Both games begin with the same level: Corneria, the peaceful Earth-like planet the good guys call home, under attack by the evil forces of Andross.  I examined both scripts, expecting to find that Star Fox 64 would have a lot more chatter than Star Fox Zero.  I was wrong.  Star Fox Zero has 48 lines of dialogue on its first level, while Star Fox 64 has a mere 27.  Even when you account for the fact that Star Fox Zero's version of Corneria lasts almost twice as long, Zero has more lines per minute than its predecessor.  So why does it feel like Star Fox 64 has so much more to say?  The very first line from 64 is delivered by Peppy, an emphatic "Slippy get back here!".  Right away it establishes Slippy as reckless, and Peppy as wise and fatherly.  It also dovetails right into the first of the game's segments that require you to help one of your wingmen in trouble, teaching you about it through play.  Once you've dealt with that, Fox has a simple expository line.  "We're entering Corneria City now" to which Falco replies "This is horrible.".   Again, it sets a tone.  It makes you look at the destruction Andross's forces are causing, makes you notice the buildings that are toppling over, and perhaps makes you even more excited to shoot down these invaders.  It also establishes that while Falco is a bit of a jerk, he's a good person - he's fighting Andross because at the end of the day, he's at least decent enough to not want to see anyone get hurt.  Last but not least, all four of our main characters have spoken, and we've learned a lot about three of them.

By contrast, the first line in Star Fox Zero's version of Corneria is "I've never seen anything like that!  Everybody stay alert!" Again, the line is from Peppy.  Again, it establishes him as fatherly, but it doesn't contrast him against any of the other characters, and if you don't know he's the veteran on the team, you might mistake him for a new guy.  "That" is a pretty impressively sized ship, a new foe not present in Star Fox 64, so it's clearly supposed to establish that as a new threat, but it's easy to misinterpret.  The next line is the same line from Fox in the N64 version, "We're entering Corneria City now.".  But instead of characterizing Falco next, we get a line from Slippy, where he eagerly tells Fox to "Follow me.".  This establishes him as brash, and we get Peppy's "Slippy get back here!" but it now feels like a hollow echo of the scene in the N64 version, because nothing bad happens to Slippy.  In fact, he starts giving you tutorials!  Slippy is the one who explains rings to you, as well as how to use your boost, making him seem like the veteran.  This would be one thing if Peppy already had a lot of lines and they needed to balance it out, but Slippy dominates the conversation.  In fact, Falco doesn't get a line at all until about 3 minutes into the level.  And when Slippy once again gets chased to show off how that works in the new game, it's with a simple "Help, Fox, I'm being chased."  Very bland, and no one else comments on the situation.  These are lines we've heard before, but instead of "Remember this?", a feeling the designers no doubt intended you to have, the only thing you can think is, "I've seen this all before.".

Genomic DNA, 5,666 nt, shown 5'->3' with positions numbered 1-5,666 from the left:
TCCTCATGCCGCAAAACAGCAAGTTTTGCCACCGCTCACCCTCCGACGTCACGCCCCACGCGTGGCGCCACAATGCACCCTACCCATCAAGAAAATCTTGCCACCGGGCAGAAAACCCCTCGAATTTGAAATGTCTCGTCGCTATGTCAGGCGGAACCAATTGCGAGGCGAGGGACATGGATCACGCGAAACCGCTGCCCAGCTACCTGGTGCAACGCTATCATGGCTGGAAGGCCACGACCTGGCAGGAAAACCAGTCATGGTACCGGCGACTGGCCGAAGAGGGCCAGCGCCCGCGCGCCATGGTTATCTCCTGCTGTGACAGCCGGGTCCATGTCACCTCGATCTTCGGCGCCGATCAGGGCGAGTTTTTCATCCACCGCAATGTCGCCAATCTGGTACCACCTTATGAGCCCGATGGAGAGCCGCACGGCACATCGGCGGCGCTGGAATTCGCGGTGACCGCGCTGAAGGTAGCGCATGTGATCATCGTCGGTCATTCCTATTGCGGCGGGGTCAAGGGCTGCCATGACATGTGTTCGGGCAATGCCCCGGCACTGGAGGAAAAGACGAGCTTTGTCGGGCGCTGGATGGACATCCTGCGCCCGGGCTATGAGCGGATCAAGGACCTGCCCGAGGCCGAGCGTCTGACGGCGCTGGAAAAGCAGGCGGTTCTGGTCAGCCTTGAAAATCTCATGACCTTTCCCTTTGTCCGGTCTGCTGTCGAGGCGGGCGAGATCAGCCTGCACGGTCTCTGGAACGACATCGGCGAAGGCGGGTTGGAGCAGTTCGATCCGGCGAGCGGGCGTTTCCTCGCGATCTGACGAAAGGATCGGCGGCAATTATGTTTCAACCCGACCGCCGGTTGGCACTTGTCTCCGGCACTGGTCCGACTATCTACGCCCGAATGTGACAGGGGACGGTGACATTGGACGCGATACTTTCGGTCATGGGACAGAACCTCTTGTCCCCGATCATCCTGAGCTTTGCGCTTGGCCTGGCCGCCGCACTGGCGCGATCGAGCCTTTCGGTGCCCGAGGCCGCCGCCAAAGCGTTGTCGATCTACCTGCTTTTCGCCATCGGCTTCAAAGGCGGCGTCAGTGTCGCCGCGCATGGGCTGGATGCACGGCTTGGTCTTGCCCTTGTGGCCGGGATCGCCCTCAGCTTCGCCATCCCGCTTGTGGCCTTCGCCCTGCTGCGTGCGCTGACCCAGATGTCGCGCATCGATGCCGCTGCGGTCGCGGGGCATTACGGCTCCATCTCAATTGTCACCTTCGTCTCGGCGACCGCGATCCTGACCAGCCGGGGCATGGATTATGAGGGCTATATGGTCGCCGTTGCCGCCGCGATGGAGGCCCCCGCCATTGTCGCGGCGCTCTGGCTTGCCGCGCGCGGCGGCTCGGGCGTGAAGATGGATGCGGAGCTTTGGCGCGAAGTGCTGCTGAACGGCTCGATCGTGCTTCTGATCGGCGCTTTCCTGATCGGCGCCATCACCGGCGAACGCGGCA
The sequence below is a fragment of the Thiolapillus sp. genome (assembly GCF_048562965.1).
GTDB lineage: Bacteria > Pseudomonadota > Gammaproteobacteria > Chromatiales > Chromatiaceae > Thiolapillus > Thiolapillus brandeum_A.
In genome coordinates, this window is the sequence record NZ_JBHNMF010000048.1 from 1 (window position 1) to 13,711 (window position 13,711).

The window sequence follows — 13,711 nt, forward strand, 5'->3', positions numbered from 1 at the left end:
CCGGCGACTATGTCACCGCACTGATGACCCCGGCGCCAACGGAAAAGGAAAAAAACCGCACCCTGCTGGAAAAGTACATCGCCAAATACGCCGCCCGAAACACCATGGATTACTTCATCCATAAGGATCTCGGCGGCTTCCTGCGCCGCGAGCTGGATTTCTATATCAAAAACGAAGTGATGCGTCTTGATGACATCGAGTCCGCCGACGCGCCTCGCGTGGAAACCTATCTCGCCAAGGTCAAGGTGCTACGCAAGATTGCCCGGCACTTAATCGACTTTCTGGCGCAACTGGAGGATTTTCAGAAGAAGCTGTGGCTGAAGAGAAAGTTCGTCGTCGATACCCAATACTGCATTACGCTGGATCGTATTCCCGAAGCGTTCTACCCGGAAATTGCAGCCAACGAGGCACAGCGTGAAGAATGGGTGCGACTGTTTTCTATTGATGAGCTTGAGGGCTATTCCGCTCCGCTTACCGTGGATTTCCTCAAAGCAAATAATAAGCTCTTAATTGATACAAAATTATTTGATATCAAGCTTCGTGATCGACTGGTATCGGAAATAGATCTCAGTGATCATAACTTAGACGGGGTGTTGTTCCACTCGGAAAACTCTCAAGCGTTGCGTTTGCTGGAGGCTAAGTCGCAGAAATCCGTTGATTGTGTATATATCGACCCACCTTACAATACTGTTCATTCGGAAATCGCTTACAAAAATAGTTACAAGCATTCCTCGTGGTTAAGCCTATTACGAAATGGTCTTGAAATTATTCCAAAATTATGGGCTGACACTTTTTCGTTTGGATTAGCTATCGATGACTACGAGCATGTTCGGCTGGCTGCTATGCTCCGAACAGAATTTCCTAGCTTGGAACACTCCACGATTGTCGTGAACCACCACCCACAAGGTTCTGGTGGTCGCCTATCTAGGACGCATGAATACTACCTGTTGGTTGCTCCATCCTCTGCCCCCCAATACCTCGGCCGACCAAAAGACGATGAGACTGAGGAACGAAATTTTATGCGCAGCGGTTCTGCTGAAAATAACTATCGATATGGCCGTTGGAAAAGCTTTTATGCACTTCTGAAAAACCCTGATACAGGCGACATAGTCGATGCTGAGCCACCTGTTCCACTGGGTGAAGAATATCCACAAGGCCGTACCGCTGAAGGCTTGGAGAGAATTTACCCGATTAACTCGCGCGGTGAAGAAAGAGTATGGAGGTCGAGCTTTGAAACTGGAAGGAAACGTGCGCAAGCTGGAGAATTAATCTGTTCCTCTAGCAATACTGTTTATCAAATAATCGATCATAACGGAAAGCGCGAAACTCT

But that, ultimately, is a good summation of Star Fox Zero.  Pretty bland.  There are a lot of reasons for Star Fox Zero's mostly tepid response.  The controls are new and different, and by the time you're starting to get used to them and see what they can do that wouldn't be possible with the more common twin stick controls you might expect, the game is over.  The level design is uninspired.  There are fewer levels, fewer branching paths, and fewer alternate ways to beat levels to unlock them.  Shooting down enemies and getting a high score feels as good as it did in 1997 but Platinum Games, revered for the depth of their combat systems, hasn't added anything new or interesting to Nintendo's long dormant franchise.  Given how no one working on the game seemed to be inspired, I doubt better dialogue could have saved the game.  However, with all the reviews bitching about the controls and how short the game is, or how it's just a retread of a game that's 20 years old - all valid complaints - I didn't want the dialogue to get lost in the shuffle.  "Do a barrel roll" is so ingrained in nerd culture it has a Google Easter egg.  It's not a line that's said in a particularly comical way, it's not clever, and it doesn't have any impact on the plot, and there are far better lines in the game.  But hearing it instantly brings me back to that feeling of enemies covering the screen, to the sound effect of laser fire bouncing off my Arwing as I spin and destroy my foes.  I can hear the rewarding sound of a ring popping up for destroying them all right now.  I just played through Star Fox Zero, and there's not a line in the entire game that will make me feel anything at all.